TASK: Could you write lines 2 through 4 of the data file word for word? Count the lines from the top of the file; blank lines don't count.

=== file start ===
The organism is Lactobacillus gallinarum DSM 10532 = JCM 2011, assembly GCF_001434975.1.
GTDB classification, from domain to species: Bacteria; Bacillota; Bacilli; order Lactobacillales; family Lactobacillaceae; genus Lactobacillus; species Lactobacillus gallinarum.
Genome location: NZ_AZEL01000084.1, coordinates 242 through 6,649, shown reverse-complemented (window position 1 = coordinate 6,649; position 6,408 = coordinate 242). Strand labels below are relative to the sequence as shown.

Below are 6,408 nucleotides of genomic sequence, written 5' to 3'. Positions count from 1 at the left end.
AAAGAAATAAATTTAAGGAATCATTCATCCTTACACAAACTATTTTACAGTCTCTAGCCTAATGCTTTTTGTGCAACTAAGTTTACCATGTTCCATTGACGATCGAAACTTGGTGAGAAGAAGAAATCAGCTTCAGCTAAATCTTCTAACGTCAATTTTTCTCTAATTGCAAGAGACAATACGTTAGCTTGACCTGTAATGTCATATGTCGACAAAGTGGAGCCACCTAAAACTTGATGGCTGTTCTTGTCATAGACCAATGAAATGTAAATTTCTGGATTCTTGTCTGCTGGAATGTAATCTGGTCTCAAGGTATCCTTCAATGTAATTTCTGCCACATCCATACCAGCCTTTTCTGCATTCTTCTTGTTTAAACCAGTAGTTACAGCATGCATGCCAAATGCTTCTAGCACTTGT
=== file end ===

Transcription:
GTDB classification, from domain to species: Bacteria; Bacillota; Bacilli; order Lactobacillales; family Lactobacillaceae; genus Lactobacillus; species Lactobacillus gallinarum.
Genome location: NZ_AZEL01000084.1, coordinates 242 through 6,649, shown reverse-complemented (window position 1 = coordinate 6,649; position 6,408 = coordinate 242). Strand labels below are relative to the sequence as shown.

Below are 6,408 nucleotides of genomic sequence, written 5' to 3'. Positions count from 1 at the left end.